Age 7-11- Anatomy

Age 8-11- swimming, reading of fictional stories

Age 4-16+- Television, medical shows, anime, procedural drama (on and off over time)

Age 13-16+- gymnastics, reading/writing, anime, television, the humanities, science

Age 11-13- booktapes

Current Age: 16- the humanities (specifically reading, writing, and psychology.)

Most of these special interests are very focus, difficult to divert, and they take up my life. XD They always have, and I suppose that they always will, especially considering how interconnected they are. 😛

(2) apparently inflexible adherence to specific, nonfunctional routines or rituals

Erm, not too sure about this one. For one, my routines are not ‘nonfunctional’. In fact, they are very functional, in the fact that I need them in order to function. XD

But seriously, I have my routines. I can break off of them with little problem, but I do have my routines. I never realized this, but it makes some sense. I do the same thing every day naturally. I don’t need a schedule or anything, it’s just what I do.

I think that it’s different from the typical AS routine. I don’t have set times or a schedule, but when I do… I want to follow it. I’ve always avoided sleepovers, at other people’s houses for the reason, I suppose (which is strange, because I always wanted to go on sleepovers, but I often felt homesick). On the contrary, I find it difficult to stay on a routine… even though I function better on one. I often do things in the spur of the moment, in order to keep my courage up.

I do get pretty upset when I’m late to gymnastics or miss a show on TV, though…

(3) stereotyped and repetitive motor mannerisms (e.g., hand or finger flapping  or twisting, or complex whole-body movements)

Well, I’ve always been one to wreak havoc on my jaw. I chew on things, I grit my teeth, etc. I was always the kid with holes chewed in her clothes. I always fidget with whatever is in reach. I recently started both rocking and toe walking, but I used to walk on my heals as a child. It seems that I’m always on my toes nowadays, partially because of gymnastics. I started rocking because I’d always rock my brother to sleep, and it felt very soothing.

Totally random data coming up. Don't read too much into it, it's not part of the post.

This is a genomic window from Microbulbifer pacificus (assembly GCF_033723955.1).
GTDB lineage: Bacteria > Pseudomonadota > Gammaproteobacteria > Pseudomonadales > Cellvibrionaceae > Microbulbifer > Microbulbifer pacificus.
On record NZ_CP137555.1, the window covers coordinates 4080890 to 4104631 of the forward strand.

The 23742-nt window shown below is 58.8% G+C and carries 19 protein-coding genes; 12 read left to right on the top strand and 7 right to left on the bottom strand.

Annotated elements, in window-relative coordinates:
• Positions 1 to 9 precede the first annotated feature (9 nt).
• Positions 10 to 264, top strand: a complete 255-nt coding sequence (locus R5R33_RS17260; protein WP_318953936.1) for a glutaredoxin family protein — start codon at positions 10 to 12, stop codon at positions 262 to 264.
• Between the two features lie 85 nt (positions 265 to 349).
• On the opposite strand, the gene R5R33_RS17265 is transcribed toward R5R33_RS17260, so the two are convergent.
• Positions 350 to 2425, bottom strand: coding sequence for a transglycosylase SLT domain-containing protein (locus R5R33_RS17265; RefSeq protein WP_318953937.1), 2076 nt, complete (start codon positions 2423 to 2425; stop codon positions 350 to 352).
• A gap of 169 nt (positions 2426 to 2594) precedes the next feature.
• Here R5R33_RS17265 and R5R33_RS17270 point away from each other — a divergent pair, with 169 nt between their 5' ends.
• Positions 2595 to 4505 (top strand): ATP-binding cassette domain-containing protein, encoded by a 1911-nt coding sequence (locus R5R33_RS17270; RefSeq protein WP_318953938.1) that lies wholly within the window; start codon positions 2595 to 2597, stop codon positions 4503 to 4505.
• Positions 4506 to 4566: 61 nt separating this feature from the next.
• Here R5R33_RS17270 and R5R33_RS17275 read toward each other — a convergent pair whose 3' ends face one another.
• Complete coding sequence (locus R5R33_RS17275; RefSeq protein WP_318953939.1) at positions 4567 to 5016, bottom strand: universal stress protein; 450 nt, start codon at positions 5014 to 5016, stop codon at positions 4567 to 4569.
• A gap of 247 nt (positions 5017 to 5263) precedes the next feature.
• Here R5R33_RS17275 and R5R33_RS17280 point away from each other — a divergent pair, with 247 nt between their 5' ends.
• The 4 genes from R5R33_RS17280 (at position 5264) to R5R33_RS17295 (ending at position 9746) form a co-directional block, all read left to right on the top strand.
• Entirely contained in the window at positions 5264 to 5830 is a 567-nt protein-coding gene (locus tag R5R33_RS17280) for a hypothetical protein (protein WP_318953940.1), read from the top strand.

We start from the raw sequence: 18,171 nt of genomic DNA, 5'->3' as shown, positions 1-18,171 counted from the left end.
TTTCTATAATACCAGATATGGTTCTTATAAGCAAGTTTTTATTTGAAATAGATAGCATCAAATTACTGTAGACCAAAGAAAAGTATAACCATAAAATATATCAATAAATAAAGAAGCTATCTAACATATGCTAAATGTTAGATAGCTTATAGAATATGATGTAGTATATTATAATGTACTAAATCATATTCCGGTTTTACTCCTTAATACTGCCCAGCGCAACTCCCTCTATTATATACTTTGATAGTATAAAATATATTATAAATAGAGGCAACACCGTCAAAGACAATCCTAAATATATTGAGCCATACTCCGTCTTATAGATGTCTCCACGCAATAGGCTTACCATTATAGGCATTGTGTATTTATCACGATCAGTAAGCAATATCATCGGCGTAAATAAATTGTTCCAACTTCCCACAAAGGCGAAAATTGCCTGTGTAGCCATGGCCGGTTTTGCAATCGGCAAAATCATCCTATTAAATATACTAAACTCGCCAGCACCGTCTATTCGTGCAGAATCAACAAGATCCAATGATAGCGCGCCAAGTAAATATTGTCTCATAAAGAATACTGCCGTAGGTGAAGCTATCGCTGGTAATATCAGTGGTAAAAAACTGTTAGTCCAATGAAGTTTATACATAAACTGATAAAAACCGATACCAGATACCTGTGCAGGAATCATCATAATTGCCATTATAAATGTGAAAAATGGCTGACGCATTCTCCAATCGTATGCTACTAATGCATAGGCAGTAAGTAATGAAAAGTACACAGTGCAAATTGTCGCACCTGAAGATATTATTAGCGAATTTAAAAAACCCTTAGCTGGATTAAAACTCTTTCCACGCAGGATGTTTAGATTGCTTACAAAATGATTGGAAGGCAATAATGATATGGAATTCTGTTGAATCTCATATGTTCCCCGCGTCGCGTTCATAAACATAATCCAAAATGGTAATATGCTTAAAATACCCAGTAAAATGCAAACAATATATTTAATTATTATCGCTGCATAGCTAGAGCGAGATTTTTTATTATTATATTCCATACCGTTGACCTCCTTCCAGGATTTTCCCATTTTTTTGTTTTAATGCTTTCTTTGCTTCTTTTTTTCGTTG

I have also been known to shred random bits of paper when I’m bored. XD I find it calming.

When I am happy, I jump, do cartwheels, spin, and do other such thing, which seems to be abnormal to others. For me, it’s truly an urge.

There are others, but they don’t come to mind at the moment~

(4) persistent preoccupation with parts of objects

My mother says that I never seemed to have this issue, but I DO find myself fascinated by knobs, wheels, and other such small things. I wouldn’t call it a persistent preoccupation, but it is definitely something that I’ve noticed about myself.

C. The disturbance causes clinically significant impairment in social, occupational,  or other important areas of functioning.

Yep. Specifically social and occupational.

D. There is no clinically significant general delay in language (e.g., single  words used by age 2 years, communicative phrases used by age 3 years).

I spoke a bit late (I was two), but I did use single words by that point. I caught up quickly, and my speech was rather advanced by the time I was three.

E. There is no clinically significant delay in cognitive development or in  the development of age-appropriate self-help skills, adaptive behavior (other  than in social interaction), and curiosity about the environment in childhood.

No delay other than both fine and gross motor.

F. Criteria are not met for another specific pervasive developmental disorder  or schizophrenia.

Nope, no other criteria has been met! XP